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I’ve been interested in reading The Dutch House ever since it was released, but for one reason or another have kept putting it on the back burner. Part of the issue, I think, is that I wasn’t really clear what the book was supposed to be about.
I’ve read enough family sagas in this lifetime, so I have to be convinced that there is reason to read another.
I found the novel engaging and, while well written, not difficult to read. I think this is the first of Ann Patchett’s books I’ve read, and I have to say, as a jaded reader, I knew from the beginning that I was giving my time to an author who knows her art and her craft.
Believe me, there are a lot of “bigger” writers out there who aren’t as good.
What is The Dutch House about?
I can see why copywriters might struggle a little bit with describing this book because it’s hard to do so without giving away too much. The best I can say is that while I enjoyed reading this book, my first reaction after finishing it is that I initially felt that the “third act”, or in this case, Part 3 of the book, had let me down a bit based on the expectations that Patchett sets up through the rest of the novel.
After sleeping on it, however (I finished this book in the evening), I realized that the conclusion of the book is absolutely the right ending for this book based on its OTHER subtext.
So I don’t ruin the book for you, suffice to say that there are two sensibilities in this book: the Gothic and the postmodern.
The Gothic Story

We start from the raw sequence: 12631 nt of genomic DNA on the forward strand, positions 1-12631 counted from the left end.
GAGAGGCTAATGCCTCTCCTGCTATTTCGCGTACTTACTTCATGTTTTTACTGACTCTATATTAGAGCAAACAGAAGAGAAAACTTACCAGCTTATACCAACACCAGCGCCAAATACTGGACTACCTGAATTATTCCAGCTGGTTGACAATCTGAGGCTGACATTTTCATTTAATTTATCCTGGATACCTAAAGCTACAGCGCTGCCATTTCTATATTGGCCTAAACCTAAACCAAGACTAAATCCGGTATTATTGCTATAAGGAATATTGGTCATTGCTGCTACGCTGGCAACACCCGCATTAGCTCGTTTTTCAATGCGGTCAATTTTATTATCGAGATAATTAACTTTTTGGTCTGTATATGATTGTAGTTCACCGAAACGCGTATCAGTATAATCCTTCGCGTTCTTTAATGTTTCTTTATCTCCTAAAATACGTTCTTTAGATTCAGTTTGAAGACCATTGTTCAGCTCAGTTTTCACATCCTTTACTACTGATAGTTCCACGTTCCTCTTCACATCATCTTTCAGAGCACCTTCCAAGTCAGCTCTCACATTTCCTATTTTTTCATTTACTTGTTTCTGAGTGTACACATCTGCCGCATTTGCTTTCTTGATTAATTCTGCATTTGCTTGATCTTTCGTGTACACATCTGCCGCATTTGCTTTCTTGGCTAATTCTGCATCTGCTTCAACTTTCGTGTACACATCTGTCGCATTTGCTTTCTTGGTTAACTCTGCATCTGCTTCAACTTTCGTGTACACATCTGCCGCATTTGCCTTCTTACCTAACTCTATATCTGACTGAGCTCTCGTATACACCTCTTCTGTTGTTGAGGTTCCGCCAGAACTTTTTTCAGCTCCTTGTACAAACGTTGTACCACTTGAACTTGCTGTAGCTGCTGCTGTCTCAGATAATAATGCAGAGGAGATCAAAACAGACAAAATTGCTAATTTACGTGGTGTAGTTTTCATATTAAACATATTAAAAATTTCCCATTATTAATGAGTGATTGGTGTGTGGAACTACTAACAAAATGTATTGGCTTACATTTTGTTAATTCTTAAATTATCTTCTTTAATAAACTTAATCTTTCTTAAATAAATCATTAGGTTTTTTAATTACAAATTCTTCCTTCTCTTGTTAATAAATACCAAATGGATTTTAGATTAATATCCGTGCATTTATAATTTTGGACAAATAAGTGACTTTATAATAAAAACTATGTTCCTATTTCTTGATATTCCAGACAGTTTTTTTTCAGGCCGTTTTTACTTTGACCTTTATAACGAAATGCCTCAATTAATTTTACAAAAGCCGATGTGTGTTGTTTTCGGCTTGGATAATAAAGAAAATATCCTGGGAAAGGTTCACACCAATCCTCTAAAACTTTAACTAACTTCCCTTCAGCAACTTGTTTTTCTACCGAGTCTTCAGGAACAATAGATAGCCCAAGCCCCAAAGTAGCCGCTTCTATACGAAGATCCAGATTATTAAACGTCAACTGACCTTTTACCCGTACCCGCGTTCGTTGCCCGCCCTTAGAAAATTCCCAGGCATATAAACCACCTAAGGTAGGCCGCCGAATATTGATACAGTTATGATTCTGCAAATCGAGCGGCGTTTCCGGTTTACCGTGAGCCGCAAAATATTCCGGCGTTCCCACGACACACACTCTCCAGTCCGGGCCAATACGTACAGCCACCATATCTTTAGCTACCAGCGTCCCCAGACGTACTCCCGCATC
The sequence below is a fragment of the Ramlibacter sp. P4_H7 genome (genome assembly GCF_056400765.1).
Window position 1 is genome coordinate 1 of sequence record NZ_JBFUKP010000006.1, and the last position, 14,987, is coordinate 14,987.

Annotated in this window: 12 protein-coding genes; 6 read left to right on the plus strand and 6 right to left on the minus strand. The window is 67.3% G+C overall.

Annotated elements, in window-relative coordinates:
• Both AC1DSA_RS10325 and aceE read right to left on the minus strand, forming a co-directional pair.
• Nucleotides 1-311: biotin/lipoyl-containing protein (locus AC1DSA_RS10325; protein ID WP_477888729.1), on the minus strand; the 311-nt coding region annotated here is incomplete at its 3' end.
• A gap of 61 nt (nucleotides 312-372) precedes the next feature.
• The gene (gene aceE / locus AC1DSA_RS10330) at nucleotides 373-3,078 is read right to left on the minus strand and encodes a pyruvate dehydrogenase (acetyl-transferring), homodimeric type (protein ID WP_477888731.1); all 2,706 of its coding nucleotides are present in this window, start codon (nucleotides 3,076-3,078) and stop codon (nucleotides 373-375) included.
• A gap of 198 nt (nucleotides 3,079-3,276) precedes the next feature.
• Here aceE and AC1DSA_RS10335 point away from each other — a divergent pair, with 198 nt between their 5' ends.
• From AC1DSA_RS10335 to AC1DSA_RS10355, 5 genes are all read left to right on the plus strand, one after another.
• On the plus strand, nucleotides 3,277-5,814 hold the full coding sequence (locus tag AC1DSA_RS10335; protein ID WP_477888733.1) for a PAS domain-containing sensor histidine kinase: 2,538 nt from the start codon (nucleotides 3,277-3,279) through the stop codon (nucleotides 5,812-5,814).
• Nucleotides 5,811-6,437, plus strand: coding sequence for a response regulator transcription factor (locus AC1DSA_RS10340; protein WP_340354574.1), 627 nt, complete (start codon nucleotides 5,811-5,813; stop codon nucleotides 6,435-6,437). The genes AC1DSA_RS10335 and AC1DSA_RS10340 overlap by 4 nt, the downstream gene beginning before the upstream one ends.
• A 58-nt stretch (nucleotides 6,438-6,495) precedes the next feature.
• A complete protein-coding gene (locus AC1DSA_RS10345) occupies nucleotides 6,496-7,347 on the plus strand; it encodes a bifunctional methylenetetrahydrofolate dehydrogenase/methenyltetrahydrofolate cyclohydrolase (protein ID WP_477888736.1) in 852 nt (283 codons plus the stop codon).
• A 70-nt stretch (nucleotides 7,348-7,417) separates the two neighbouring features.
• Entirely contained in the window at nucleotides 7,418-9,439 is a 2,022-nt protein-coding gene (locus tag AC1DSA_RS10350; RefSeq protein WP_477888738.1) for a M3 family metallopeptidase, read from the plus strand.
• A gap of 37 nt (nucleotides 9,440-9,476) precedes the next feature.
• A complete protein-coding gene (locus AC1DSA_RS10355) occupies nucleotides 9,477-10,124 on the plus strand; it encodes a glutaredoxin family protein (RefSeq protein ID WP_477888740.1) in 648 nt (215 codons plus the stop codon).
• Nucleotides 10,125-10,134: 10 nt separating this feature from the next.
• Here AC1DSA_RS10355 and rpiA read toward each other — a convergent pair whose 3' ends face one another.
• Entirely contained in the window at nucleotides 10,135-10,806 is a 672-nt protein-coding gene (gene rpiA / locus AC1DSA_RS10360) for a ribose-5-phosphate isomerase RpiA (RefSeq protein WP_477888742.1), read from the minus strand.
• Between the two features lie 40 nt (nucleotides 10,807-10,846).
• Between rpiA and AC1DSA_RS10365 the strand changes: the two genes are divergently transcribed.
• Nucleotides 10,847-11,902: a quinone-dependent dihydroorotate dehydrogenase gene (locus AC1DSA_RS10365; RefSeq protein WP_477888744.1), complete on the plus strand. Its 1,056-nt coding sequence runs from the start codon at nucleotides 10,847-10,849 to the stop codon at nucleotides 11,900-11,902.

The Gothic is rooted in the early 19th century, which is alluded to when Maeve tells her soon-to-be stepsisters to ask her soon to be stepsisters if they are interested in one of the Henry James novels on her bedside table, perhaps The Turn of the Screw?
Some of the Gothic elements of the story include the focus on the siblings who have lost their mother, a self serving stepmother, stepsisters…evil stepsisters? we wonder…and that house. That mysterious house.
The Postmodern Story
In postmodern literature, there is no good and no bad…no evil, for sure, and life doesn’t make any sense.
Postmodern literature emerged after the Second World War, the events of which deprived many people of the more orderly world views they may have had. Although the events of The Dutch House span decades, the Gothic bent of the book leaves the reader feeling only a tenuous connection to the postwar years, but one of the few historical events the plot is clearly tethered to is the father’s war work, which has started the young family in tiny, one bedroom base quarters at the end of the war.
Throughout the book, you wonder why, exactly, these people are so weird. You actually wonder how they can be so weird and be so successful, but then again, that is probably one of the themes of the postwar years. FINALLY, there was no war nor a Depression, so everyone should be just fine, right? As long as the dad was supporting the family and the mother was having one? Everyone would be happy, right? Especially if they get to live in the nicest house in town.
If you loved The Dutch House, and want to read similar books, try this reading list.
Is The Dutch House a good book club pick?
Most definitely! The novel is suspenseful enough to keep readers turning the pages, well written enough for the book snobs (including myself), and meaty enough to discuss. There are historical implications as the book is set in the “baby boomer” period, and there are also clear literary references to dig into. Personally, I think fairy tales are always interesting, and The Turn of the Screw is a weird book (in a good way) that isn’t too long for people to read if they have the interest.
Just be careful about the direction the discussion could take as the family issues might be painful or difficult for some people.
If you are reading The Dutch House with your book club or are interested in reading more background for yourself, try our Book Club Guide here!